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The new picture (of William Leroy Blake and members of the Jenkins Orphanage Band) and blog title (“Not Just in February”) of the Avery Research Center’s blog represents the fact that we at the Avery  Research Center promote and document African-American history all-year around. Our collections demonstrate that the African-American experience cannot be limited to just one month. The individuals and organizations within the repository signify the fact that our legacies need to be celebrated and remembered not only so we do not forget them, but also to empower and encourage us to continue onward.

The Jenkins Orphanage was created in 1891 by Rev. Daniel Jenkins because he saw that there was a need for one in the African-American community. The band was created by Jenkins to raise money for the land for the orphanage due to the lack of support from the city and limited public will. It was eventually built at 20 Magazine Street in Charleston, South Carolina. Jenkins sought instruments for them to play and hired P.M. “Hastie” Logan and Francis Eugene Mikell to tutor the children. It is reported that the uniforms worn by the youth were hammy-downs from the

Lonnie Hamilton. Obtained from

Citadel. The band was composed of the children from the orphanage and they were given the opportunity to play around world such as at the London Expo and the St. Louis World Fair. The profits from the shows went to the upkeep of the orphanage.  Mo

Cat Anderson. Obtained from

re about the Jenkins Orphanage can be found in John Chilton’s book A Jazz Nursery: The Story of the Jenkins’ Orphanage Bands. 

Some well-known band players are Lonnie Hamilton (we have his papers), Jabbo Smith (hear him play), Cat Anderson, and Freddie Green.

The band reflects the fact that Charleston, South Carolina played an important role in the creation of Jazz music as we know it today.

Additional Resources

Aaisha Haykal: An Introduction

The Avery Research Center is excited to welcome the newest member of our archives team, Aaisha Haykal!  Her profound interest in Avery’s materials and the archival profession in general have already brought a much-appreciated aura of inspiration and enthusiasm to our archives!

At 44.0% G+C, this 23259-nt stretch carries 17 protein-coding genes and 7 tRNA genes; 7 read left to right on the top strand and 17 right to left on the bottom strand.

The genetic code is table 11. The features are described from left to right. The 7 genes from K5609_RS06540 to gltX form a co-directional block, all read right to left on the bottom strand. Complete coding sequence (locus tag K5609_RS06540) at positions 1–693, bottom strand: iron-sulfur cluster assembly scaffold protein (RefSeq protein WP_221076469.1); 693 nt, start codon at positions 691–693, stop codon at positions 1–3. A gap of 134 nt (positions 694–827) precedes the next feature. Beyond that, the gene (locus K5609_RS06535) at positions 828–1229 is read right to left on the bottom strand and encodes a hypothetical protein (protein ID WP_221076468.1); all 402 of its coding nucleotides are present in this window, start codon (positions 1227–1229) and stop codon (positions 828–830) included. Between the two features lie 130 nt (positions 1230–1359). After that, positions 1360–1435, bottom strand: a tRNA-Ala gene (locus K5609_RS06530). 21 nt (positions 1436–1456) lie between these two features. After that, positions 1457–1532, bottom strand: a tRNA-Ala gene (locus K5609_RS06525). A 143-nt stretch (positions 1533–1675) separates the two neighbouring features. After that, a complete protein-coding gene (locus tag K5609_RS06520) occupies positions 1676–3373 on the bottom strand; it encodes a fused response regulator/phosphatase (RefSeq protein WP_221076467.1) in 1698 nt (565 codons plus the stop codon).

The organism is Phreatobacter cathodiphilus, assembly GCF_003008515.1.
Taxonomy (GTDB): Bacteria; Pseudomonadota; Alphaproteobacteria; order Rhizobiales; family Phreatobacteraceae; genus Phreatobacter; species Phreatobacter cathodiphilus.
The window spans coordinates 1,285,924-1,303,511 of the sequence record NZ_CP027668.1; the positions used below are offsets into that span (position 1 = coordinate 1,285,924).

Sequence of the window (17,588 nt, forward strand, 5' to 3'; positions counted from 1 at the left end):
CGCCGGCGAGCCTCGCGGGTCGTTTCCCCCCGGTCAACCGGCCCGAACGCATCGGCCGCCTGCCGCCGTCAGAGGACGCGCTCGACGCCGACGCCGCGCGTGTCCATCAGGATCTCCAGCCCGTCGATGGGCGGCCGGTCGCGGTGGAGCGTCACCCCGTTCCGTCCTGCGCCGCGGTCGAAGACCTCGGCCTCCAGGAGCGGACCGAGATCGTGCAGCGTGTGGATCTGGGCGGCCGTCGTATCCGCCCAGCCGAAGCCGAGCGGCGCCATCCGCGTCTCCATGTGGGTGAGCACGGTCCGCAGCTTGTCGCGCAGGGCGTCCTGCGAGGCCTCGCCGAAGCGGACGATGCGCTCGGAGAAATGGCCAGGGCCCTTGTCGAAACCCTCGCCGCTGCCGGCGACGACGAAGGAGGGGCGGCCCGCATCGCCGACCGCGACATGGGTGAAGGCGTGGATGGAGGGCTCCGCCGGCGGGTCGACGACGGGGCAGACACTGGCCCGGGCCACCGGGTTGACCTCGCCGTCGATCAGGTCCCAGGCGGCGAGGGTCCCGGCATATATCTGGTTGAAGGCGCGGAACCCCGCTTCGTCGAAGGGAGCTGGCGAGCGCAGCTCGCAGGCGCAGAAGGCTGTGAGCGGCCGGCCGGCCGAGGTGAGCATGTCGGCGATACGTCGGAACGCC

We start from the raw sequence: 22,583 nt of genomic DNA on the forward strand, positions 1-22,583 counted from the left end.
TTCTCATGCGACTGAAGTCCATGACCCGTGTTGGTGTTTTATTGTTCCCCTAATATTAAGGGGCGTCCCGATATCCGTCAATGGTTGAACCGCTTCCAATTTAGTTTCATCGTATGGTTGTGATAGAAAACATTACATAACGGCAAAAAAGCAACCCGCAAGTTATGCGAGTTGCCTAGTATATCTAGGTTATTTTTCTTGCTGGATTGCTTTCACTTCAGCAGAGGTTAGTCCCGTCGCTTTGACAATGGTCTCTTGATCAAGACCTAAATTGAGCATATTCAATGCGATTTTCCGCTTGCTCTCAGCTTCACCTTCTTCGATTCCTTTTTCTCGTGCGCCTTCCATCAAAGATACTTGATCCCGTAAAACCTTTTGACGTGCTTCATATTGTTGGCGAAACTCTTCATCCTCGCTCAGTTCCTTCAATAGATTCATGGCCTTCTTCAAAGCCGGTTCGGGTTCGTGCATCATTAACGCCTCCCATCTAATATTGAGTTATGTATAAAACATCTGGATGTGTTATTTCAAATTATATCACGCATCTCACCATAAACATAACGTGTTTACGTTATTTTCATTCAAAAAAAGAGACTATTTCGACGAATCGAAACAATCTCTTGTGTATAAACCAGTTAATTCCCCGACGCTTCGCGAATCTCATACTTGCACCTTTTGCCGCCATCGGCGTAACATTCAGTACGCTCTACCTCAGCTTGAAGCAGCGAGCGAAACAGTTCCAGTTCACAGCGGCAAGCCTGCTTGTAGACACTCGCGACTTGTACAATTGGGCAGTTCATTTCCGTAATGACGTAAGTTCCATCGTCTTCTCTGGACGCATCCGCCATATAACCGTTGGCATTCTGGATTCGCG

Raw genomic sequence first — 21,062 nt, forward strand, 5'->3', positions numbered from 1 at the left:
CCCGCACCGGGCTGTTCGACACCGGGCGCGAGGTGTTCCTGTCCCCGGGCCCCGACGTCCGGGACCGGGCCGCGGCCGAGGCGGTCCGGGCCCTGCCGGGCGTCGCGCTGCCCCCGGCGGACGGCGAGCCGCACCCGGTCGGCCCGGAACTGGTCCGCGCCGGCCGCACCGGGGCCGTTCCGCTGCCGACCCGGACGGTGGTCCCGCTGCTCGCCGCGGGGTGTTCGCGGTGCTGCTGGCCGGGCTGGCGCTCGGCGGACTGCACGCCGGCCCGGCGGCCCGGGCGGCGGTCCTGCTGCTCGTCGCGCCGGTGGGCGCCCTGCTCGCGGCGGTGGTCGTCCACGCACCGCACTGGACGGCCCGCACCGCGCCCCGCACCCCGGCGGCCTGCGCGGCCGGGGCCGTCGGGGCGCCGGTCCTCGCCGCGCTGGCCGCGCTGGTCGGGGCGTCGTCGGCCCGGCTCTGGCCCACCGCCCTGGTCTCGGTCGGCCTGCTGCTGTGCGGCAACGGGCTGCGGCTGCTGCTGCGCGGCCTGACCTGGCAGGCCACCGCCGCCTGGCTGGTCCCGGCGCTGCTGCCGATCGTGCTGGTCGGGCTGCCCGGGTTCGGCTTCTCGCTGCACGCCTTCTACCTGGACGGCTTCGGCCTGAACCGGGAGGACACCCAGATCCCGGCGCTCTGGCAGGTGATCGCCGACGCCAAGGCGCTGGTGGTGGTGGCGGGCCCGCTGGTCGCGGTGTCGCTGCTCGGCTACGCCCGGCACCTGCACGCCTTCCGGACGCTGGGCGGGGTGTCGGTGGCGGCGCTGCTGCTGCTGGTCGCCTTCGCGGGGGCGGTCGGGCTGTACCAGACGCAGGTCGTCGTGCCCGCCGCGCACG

Aaisha Haykal

Photo by L. Barry Hetherington


Hello, my name is Aaisha Haykal, and I have been placed at the Avery Research Center for African American History and Culture for the next nine months as a part of an Institute of Museum and Library Services (IMLS) grant initiative that aims to diversify the archival profession. While at Avery I will be processing archival collections and maintaining the Avery blog, as well as re-imagining and updating Avery’s social media presence. One of the goals that I hope to achieve during my time here is to make connections with local African American community organizations to talk with them about the importance of keeping records and possibly donating their records to an institution like Avery. If you know of any organization(s) that need(s) assistance in this area please contact me at haykalan at cofc dot com.

Below is an excerpt from my fellowship application about why I chose Avery and the value that both the collections and the institution has to the community.

I am interested in the Avery Research Center because of its emphasis on preserving the documents that detail the life and organizations of the Black Charleston community and beyond; one can obtain an authentic feel of this history in the city not just in the past, but also in its present state. Furthermore, the exhibits and lectures at the center note that the institution is actively connecting the past and the present, which I find necessary in order to maintain relevancy and to make an impact. From the center’s blog posts I can see that they have recognized the need to open the archive up to the public and I want to continue this endeavor by creating online exhibits and having lectures and workshops that would further increase access to the archival resources. Moreover, to continue the legacy of community advocacy of the center I would be an advocate for community members to preserve their own materials for their personal empowerment and history; the archive and the archivist would be seen as a resource and advisor in this process.

Thus, from this small part of my application one can see that I fully believe in the fact that communities have to be in control of telling their own stories and histories because otherwise what is remembered can be the product of other people’s imaginations. I will be expanding on what I mean about this in my upcoming blog posts, so if you are interested and want to learn more, please come back!

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